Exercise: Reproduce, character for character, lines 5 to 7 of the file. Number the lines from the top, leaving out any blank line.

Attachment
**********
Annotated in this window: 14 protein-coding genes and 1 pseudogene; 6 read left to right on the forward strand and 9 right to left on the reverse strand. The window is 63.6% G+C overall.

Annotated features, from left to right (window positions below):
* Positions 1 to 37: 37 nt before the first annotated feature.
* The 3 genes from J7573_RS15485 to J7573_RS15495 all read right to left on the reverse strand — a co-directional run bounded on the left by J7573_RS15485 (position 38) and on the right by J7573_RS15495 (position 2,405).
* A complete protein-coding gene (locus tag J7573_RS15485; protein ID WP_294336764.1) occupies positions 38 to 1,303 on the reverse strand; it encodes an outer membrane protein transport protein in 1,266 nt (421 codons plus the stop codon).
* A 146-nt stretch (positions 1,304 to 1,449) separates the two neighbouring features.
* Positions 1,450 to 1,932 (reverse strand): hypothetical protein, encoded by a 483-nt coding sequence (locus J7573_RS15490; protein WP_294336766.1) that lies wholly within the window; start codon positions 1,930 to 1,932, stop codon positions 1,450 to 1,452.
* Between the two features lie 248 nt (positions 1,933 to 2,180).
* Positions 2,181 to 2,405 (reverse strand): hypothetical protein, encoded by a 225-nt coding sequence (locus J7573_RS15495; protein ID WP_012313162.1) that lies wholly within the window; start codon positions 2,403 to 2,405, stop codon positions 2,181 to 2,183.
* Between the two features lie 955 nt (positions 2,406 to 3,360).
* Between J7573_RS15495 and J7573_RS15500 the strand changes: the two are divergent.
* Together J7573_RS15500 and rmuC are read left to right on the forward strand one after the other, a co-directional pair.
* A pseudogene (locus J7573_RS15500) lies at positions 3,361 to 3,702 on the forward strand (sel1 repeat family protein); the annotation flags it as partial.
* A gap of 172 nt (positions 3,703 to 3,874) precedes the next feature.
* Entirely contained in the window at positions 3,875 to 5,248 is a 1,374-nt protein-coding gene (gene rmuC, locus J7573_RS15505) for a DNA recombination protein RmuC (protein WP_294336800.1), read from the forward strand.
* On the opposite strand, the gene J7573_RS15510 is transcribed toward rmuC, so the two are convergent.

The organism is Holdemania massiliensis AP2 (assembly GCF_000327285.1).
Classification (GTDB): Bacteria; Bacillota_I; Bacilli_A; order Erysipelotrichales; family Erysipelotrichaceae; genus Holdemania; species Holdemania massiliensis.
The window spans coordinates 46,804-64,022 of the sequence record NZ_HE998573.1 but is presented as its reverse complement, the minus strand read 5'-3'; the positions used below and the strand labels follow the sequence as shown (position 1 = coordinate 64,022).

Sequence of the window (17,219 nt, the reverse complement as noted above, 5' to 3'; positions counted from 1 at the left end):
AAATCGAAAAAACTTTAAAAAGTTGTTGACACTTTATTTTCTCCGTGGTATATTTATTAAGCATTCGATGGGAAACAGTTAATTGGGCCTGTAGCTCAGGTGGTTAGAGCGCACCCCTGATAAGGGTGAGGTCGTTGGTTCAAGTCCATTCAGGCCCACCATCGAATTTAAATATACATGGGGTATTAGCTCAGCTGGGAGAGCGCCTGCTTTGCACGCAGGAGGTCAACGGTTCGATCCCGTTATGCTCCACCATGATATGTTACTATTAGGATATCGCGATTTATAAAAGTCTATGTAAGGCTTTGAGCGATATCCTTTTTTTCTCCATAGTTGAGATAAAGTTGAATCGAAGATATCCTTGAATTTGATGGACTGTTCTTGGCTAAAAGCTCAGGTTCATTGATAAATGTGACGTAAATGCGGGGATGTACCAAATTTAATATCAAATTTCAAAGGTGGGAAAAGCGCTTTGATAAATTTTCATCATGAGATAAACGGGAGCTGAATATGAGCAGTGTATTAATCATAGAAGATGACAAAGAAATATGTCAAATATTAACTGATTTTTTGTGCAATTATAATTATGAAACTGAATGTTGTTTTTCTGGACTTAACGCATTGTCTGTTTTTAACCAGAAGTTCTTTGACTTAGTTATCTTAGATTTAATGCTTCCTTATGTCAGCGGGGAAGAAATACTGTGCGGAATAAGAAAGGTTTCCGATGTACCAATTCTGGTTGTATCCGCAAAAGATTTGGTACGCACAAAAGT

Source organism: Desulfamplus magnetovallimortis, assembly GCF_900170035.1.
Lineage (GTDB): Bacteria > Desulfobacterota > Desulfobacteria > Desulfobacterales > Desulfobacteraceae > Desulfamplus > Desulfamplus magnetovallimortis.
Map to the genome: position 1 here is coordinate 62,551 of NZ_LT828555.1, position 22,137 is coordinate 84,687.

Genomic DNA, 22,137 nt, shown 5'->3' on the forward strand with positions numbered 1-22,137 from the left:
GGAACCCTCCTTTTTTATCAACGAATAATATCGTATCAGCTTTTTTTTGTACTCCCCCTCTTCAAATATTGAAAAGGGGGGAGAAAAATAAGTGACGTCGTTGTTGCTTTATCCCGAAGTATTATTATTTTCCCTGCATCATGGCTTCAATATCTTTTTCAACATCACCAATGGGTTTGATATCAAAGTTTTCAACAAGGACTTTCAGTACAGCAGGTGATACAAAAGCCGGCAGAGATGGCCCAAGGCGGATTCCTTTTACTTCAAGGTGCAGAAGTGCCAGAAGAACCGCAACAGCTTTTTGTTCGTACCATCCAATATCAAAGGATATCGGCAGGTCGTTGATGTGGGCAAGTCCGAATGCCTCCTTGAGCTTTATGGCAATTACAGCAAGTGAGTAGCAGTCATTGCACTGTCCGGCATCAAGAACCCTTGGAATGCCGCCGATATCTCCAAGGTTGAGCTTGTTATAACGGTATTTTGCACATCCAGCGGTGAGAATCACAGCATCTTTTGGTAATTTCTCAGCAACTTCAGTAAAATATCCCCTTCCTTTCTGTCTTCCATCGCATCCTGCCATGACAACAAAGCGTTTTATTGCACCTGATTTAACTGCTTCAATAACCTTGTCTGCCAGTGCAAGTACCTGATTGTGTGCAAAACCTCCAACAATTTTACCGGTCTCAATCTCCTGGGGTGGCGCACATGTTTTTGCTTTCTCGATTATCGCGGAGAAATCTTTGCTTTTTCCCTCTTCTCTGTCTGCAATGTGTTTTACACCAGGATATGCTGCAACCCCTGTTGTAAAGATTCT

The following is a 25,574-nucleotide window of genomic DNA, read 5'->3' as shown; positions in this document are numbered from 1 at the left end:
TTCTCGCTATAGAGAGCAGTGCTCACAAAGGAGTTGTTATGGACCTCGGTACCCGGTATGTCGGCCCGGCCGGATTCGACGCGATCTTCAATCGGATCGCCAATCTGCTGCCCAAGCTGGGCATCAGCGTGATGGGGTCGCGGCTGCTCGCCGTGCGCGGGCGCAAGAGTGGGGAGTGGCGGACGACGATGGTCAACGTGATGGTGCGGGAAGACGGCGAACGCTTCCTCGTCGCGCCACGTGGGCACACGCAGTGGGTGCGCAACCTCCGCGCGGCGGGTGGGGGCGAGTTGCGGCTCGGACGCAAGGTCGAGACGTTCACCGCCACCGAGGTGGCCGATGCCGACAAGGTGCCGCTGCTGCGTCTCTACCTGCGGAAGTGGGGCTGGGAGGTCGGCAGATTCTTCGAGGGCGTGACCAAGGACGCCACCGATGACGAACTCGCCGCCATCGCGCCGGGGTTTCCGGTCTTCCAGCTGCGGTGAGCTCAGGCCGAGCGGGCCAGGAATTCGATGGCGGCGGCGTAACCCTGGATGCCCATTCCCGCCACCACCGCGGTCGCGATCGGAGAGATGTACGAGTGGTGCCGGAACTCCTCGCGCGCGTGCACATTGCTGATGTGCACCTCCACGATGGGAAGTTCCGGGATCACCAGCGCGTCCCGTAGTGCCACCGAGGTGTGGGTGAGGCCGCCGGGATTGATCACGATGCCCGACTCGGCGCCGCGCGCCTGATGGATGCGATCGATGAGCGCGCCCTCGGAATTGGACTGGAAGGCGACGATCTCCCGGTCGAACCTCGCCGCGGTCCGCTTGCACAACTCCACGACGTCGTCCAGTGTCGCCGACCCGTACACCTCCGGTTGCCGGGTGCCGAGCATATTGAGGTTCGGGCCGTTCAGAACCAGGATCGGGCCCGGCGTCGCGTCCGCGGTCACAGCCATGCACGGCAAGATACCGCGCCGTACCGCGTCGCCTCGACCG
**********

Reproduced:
* A complete protein-coding gene (locus tag J7573_RS15485; protein ID WP_294336764.1) occupies positions 38 to 1,303 on the reverse strand; it encodes an outer membrane protein transport protein in 1,266 nt (421 codons plus the stop codon).
* A 146-nt stretch (positions 1,304 to 1,449) separates the two neighbouring features.
* Positions 1,450 to 1,932 (reverse strand): hypothetical protein, encoded by a 483-nt coding sequence (locus J7573_RS15490; protein WP_294336766.1) that lies wholly within the window; start codon positions 1,930 to 1,932, stop codon positions 1,450 to 1,452.